They are linear platformers with the occasional shooting galleries; they don’t have any pretense at being more then that.

        • Mayhem says:

          Yeah, the Uncharted games are a heck of a lot of fun in terms of set designs, character interactions, and the story as a whole. In terms of level design, they are heavily railroaded platformers in order to maximise the wow factors. I never really found any particular point of sick mockery of player interactions though, unless you mean the last boss fight in #3 which required you to hit certain keys at certain times but hid the prompts in Crushing.
          To be fair though, the railroading can make the games feel more like interactive movies, but done right.

      • Gamer says:

        Have you ever played a shooter? None of them ever have much in the way of player agency.

        I like the Uncharted franchise. The story tends to be better than what I expect from modern games and the gameplay is pretty good.

        • Klay F. says:

          Yes, in fact, I play shooters all of the time. And yes, well designed linear shooters, like Half-Life, have plenty of freedom in terms of how you approach combat.

          Like I said, unless you are in the exact right place in the exact right moment, which you can only know by being A) lucky or B) psychic, then you better be prepared to eat shit and die 50 times because you didn’t intuit the exact path to take with exact timing through a firefight.

          The Uncharted games are basically like Jane Jensen’s adventure games, except with combat, turned to 11.

    • Alex says:

      they’ve gotten lots of praise from virtually everyone but Yahtzee.

      Yes, because as we all know, Ben Croshaw is a fair, reliable and level-headed critic, with a strong foundation for thoughtful and articulate evaluation of the products he is charged with reviewing.

      As for Max Payne, I don’t know. It just won’t be the same without the constipation-face on the protagonist…

  2. krellen says:

    The one picture you give us here proves that I should probably never go to a convention like PAX. (I’ve been to smaller local conventions that are entirely different affairs.) I’d just get overwhelmed with all that stimulation.

    I’m not sure how you managed it, Shamus, but thanks for taking the blow for me. :)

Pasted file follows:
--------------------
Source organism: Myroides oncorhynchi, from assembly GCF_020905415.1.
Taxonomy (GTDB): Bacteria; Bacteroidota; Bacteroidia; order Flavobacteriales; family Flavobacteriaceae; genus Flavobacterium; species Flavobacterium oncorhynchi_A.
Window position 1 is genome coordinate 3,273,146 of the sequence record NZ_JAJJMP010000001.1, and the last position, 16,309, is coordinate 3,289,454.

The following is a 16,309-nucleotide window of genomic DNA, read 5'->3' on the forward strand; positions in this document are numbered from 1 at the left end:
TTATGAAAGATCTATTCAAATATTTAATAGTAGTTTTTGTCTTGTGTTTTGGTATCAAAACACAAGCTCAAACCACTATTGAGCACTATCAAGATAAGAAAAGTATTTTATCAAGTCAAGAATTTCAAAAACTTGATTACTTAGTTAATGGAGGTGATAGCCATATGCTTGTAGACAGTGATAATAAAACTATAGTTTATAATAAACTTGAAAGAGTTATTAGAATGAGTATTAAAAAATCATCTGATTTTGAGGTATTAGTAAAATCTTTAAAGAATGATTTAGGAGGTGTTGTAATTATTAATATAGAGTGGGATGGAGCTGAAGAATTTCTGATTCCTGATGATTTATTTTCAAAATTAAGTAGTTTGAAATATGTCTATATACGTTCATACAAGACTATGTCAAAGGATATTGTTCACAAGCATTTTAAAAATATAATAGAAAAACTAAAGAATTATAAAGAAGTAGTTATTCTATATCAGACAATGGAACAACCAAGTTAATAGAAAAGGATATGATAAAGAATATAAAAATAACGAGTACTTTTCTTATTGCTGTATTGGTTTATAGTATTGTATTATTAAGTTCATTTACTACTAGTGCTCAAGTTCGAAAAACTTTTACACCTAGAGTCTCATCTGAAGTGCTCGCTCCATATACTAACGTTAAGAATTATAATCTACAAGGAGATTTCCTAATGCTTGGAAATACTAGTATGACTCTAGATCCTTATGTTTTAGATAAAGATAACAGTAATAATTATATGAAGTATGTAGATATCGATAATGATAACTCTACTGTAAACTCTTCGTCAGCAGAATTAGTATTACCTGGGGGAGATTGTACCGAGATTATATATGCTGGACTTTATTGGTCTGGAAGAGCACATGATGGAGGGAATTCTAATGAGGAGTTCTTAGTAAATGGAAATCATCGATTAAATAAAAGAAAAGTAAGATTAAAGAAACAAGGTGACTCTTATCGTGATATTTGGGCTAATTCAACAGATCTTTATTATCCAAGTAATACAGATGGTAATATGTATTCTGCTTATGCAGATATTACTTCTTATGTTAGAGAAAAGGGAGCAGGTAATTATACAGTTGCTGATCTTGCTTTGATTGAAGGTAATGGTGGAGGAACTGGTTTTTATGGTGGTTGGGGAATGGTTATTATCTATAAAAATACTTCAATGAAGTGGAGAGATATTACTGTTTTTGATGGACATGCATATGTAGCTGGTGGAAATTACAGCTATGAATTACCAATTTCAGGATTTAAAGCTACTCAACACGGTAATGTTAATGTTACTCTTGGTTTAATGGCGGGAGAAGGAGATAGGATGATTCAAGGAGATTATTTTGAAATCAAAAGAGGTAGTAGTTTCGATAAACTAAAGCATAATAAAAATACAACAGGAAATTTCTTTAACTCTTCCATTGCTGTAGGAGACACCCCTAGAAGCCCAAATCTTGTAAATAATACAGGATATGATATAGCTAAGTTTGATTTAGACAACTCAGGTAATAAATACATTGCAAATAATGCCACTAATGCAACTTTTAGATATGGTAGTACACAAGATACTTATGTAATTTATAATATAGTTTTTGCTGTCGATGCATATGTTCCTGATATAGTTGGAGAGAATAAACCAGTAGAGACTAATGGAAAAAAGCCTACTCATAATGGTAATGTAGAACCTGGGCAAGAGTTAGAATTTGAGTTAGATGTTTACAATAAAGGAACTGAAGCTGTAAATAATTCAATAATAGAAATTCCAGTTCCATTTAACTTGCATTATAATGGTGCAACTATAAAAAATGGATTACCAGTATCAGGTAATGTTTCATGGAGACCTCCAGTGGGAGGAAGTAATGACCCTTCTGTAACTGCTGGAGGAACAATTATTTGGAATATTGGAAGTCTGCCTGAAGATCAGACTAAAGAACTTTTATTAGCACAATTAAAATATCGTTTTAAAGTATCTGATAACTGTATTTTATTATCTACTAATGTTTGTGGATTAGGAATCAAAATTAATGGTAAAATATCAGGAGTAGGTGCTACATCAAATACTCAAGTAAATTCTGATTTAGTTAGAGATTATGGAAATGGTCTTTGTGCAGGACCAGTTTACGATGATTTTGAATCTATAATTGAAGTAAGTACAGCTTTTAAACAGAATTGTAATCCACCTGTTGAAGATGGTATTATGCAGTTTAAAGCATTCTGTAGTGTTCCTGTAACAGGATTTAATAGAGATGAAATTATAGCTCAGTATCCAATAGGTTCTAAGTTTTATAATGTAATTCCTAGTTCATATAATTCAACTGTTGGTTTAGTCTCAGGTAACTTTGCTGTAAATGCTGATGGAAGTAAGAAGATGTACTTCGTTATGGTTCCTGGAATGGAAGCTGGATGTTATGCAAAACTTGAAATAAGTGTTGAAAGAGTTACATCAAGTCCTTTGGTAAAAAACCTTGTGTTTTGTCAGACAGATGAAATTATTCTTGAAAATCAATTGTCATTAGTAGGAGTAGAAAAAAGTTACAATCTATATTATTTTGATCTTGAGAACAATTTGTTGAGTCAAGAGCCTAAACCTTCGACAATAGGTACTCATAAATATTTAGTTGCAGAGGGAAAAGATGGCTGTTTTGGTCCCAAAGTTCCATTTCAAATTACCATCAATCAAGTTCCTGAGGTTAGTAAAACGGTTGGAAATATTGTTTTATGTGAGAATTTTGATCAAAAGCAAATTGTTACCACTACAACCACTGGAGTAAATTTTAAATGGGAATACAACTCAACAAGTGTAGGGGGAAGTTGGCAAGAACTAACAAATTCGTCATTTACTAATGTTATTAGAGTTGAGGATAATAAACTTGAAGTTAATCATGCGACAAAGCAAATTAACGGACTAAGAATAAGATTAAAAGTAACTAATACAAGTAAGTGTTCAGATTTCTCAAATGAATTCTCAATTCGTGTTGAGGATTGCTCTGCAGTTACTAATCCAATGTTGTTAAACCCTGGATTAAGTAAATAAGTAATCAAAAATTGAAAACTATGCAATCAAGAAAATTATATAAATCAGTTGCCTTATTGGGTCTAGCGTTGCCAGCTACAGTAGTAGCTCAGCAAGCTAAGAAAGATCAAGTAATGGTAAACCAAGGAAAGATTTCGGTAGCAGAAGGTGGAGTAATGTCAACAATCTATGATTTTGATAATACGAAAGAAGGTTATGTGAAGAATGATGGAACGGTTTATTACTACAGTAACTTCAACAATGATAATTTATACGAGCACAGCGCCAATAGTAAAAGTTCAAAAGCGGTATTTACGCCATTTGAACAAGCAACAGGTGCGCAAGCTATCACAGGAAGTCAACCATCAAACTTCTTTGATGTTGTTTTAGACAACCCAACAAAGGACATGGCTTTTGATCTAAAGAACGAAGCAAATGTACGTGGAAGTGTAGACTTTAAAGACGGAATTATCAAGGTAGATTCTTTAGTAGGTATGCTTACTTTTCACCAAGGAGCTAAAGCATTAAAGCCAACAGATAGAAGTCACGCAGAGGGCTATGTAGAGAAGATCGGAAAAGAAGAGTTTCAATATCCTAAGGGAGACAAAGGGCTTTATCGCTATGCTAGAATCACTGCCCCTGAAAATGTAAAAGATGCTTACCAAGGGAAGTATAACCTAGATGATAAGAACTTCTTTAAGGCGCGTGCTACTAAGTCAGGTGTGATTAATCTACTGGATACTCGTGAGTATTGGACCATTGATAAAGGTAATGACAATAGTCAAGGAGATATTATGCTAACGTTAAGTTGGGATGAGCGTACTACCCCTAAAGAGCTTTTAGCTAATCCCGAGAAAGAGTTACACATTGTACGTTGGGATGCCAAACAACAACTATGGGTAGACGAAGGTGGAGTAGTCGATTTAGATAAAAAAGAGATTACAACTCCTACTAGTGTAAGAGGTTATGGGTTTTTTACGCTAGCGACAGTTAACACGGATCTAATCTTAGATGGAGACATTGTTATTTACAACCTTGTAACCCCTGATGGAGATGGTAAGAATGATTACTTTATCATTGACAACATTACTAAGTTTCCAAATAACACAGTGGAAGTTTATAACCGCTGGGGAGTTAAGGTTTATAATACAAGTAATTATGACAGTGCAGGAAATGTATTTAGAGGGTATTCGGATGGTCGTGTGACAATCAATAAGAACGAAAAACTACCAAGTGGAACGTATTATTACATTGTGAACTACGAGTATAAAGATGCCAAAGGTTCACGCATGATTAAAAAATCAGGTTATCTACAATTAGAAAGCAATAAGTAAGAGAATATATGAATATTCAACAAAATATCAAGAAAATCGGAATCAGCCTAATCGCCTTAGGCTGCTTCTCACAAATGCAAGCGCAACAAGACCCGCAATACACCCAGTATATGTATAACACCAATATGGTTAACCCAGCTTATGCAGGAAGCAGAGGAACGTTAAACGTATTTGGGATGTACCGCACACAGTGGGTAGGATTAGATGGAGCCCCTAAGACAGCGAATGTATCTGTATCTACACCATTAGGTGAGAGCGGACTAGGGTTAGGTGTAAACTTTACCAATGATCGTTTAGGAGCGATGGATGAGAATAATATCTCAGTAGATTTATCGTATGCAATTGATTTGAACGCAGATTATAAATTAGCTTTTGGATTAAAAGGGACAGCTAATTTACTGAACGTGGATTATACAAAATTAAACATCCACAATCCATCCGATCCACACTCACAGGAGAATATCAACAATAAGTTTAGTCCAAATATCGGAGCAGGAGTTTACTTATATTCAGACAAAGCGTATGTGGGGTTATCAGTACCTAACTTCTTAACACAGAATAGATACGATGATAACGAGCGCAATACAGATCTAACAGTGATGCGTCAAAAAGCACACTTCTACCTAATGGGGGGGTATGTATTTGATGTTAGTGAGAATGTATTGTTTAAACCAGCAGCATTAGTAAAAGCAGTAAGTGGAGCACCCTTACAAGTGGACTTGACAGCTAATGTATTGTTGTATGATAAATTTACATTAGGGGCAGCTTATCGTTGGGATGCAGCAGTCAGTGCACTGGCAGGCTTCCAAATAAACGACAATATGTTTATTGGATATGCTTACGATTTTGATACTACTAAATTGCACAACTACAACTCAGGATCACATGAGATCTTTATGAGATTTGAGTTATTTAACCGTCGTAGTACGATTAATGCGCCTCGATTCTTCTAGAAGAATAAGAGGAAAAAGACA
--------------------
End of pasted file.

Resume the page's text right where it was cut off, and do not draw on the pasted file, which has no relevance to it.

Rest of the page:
• McNutcase says:

      I’m in much the same boat. Heck, my favourite tabletop gaming convention is my favourite because it’s still tiny. I can actually know the names of most of the people I’m likely to meet in any given day. Larger cons have me being pretty much a shut-in; I’ll either hang out with people I already know, or hide in the corner of the seminar room and heckle Kenneth Hite.

      I know for a fact that I don’t want to go to Gen Con. Too many people, too much going on. There would be flailing, crying jags, and general unpleasantness. PAX (whether PAX East or PAX Prime; I’m closer to PAX Prime by the width of the continent) would almost certainly go similarly poorly.

      I can completely understand Shamus’s reluctance to go anywhere without Heather. I have very similar hangups.

  3. Even says:

    My main beef with Max Payne 3 is the seemingly “grimdark all-serious-business” feel I get from watching the trailers and reading about the changes. One of things I loved about MP 1 and 2 was the humour and the way the games never took themselves too seriously. It reminds me a lot of the the transition from San Andreas to Gta 4. SA was all sorts of silly and comic-y, then all of a sudden we get a PTSD-suffering Eastern-European ex-military type with a story that makes all the attempt at being serious while still being interrupted by a wholesale of dark humour and anarchistic gameplay.

    I admit I managed to enjoy GTA 4’s story somewhat, but all the changes in tone and all, I’m still not convinced they were really necessary for the series. Now even less so with Max Payne 3. It just seems like their main course nowadays is just to have as broken characters as possible and then dive into their misery.

  4. The Nick says:

    I did like Max Payne, not so much for the gameplay but for the experience and the ‘feel’ of it. The ‘not taking itself too seriously’ angle was apparent all the way through, yet I still felt invested in the character no matter how crazy things got.

    Despite not being as popular, I always liked Dead To Rights over Max Payne and thought that everything in DTR was better than MP. I’m surprised it wasn’t more popular.

  5. Eleion says:

    I went to PAX Prime last year and just didn’t know what to do. I had absolutely no interest in standing in long lines to play a game I was mildly interested in for 15 minutes. It was my first time, so maybe I’ll figure it out this year, but I felt pretty lost outside of the panels.

    • Drew says:

      I don’t know about Prime, but tabletop at PAX East is just about the best place in the world.

      • ccesarano says:

        A lot of the GamersWithJobs crew spent nearly all their time in TableTop. For them, PAX was about a ton of the community getting together to hang and game together.

        Myself, I’ve decided to slim down on the panels and spend more time on the Expo floor. I figure it’s best to find out what the biggest games are on Day 1, then if any of them really catch your eye get in line early on Day 2 (and maybe 3) so you don’t have to waste much of the expo in line. This is how I got to see Aliens: Colonial Marines.